Asplenium - Aspleniaceae

Asplenium capense (Kunze) Bir, Fraser-Jenk. & Lovis






Ceterach capense Kunze
Ceterach cordatum (Thunb.) Desv. var. capense (Spreng. ex Kaulf.) Hieron ex Kümmerle

Common name


Rhizome erect or procumbent, c.4 mm in diameter, scales brown, lanceolate, margin paler sometimes toothed. Fronds not proliferous, tufted, erect to suberect. Stipe short, up to 60 mm long, chestnut to dark chestnut brown; scales shining, narrowly triangular, with rust-red central region and broad light margins, c. 5 mm long. Lamina 8-19 × 2-5 cm, pinnatisect to pinnate (sometimesshallowly 2-pinnatifid), elliptic to obovate in outline, herbaceous, inrolled when dry; basal pinnae gradually decrescent. Pinnae attached to the rhachis with the base prolonged down to the rhachis towards the lamina apex, becoming free from the rhachis with a somewhat flared auriculate-heartshaped base at the frond base, ovate-oblong, margins uneven or with rounded incisions, apex rounded at the tip, undersurface very sparsely covered with scales; scales like stipe scales, deltate to lanceolate, up to 1.5 mm long. Rhachis somewhat winged apically, not winged between widely spaced pinnae basally; scales like stipe scales, 4 mm long. Sori linear, 3-6 mm long becoming confluent at maturity, visible, exindusiate.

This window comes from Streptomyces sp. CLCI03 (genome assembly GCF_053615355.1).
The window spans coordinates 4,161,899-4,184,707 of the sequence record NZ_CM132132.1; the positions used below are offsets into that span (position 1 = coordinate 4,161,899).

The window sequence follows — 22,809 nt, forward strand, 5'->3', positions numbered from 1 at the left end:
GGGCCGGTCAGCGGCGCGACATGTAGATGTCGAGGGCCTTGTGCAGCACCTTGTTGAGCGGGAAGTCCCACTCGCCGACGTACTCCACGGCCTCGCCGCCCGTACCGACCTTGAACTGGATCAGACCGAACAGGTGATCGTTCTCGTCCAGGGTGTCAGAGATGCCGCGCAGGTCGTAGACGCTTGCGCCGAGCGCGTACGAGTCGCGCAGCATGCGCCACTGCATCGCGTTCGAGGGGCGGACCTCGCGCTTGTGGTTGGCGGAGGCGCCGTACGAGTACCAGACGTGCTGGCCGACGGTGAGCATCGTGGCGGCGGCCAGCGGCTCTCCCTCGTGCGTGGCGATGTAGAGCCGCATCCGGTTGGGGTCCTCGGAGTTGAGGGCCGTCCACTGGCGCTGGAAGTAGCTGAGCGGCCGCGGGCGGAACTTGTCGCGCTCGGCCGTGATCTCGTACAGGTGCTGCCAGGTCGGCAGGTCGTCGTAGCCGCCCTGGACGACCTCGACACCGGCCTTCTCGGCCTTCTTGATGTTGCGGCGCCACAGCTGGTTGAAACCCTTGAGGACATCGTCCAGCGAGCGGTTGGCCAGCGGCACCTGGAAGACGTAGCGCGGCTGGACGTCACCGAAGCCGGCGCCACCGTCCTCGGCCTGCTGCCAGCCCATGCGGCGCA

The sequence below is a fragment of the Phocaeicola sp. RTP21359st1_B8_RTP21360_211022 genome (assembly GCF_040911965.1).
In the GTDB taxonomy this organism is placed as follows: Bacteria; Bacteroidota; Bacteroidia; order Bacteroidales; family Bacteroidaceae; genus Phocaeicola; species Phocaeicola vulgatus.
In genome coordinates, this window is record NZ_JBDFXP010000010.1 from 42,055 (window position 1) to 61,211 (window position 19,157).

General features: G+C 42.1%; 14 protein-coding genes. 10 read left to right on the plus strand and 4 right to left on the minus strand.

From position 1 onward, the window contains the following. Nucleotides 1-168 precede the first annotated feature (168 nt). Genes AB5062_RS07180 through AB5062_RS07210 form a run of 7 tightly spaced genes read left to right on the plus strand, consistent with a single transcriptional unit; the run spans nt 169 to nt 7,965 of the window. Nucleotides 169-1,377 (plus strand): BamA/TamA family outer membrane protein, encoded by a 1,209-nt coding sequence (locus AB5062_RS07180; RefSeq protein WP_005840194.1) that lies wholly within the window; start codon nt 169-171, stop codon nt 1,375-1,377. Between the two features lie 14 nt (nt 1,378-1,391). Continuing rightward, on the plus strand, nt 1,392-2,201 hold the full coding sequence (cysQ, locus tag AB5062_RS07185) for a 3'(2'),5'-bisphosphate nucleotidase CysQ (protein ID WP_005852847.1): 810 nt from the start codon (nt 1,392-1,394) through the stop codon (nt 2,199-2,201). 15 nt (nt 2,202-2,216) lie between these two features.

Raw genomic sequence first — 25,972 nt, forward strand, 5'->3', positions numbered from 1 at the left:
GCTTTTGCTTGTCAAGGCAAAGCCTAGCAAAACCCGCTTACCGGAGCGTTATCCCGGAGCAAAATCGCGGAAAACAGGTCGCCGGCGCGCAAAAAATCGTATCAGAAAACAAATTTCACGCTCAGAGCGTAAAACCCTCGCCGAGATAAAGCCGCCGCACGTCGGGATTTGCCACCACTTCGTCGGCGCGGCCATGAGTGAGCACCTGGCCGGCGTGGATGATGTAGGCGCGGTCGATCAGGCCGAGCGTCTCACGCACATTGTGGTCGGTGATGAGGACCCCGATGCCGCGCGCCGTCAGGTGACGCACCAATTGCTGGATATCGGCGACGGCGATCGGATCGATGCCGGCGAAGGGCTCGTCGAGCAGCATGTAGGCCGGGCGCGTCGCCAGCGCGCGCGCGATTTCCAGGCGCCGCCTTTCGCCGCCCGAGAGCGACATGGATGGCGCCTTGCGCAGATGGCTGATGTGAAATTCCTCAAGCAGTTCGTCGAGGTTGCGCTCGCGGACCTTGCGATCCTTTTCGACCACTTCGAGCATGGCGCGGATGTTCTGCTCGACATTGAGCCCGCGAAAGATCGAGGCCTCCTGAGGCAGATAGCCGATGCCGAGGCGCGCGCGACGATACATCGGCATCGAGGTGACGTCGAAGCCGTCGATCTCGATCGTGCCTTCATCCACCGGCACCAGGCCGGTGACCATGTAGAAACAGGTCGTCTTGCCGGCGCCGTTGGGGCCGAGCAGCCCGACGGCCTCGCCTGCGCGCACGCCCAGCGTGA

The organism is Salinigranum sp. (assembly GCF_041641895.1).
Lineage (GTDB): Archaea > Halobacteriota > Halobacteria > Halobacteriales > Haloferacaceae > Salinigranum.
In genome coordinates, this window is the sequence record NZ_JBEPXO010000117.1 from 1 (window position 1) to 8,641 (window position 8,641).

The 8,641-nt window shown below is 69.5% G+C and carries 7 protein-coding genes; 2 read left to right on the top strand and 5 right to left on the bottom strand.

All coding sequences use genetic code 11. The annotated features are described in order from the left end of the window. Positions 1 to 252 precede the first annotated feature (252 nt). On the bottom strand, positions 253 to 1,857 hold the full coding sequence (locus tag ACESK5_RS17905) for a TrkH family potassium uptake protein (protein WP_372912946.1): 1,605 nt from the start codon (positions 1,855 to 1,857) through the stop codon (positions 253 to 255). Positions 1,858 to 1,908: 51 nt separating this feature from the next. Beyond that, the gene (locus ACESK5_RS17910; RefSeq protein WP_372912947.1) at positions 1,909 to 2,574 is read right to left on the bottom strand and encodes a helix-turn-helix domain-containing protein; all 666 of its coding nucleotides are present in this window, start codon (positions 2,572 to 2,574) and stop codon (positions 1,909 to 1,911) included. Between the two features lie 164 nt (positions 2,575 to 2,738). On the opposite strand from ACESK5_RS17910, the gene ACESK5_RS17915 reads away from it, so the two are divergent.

Untill recently this species was included within the broad concept for A. cordatum which in Zimbabwe was only found in Nyanga area.
Confusion possible with A. cordatum which has a more incised lamina, petiolate pinnae, a rhachis that is not winged and sori that are obscured by dense scale covering. A. capense can be distinguished from A. phillipsianum: A. capense has a rhachis that is only winged apically (throughout in A. phillipsianum), the pinnae are adnate apically & petiolate basally (adnate throughout in A. phillipsianum) and the sori are less long.


capense: pertaining to the Cape


Usually associated with riparian or open forest; it grows in sandy soil close to streams and under trees on steep damp earth banks.

Distribution worldwide

South Africa, extending sporadically to central and tropical East Africa.

Distribution in Africa

South Africa, Zimbabwe.

Growth form

Lithophytic, terrestrial.


  • Crouch, N.R., Klopper, R.R., Burrows, J.E. & Burrows, S.M. (2011) Ferns of Southern Africa, A comprehensive guide. Struik Nature. Pages 584 - 585. (Includes a picture).
  • Roux, J.P. (2009) Synopsis of the Lycopodiophyta and Pteridophyta of Africa, Madagascar and neighbouring islands. Strelitzia 23, South African National Biodiversity Institute, Pretoria. Page 81.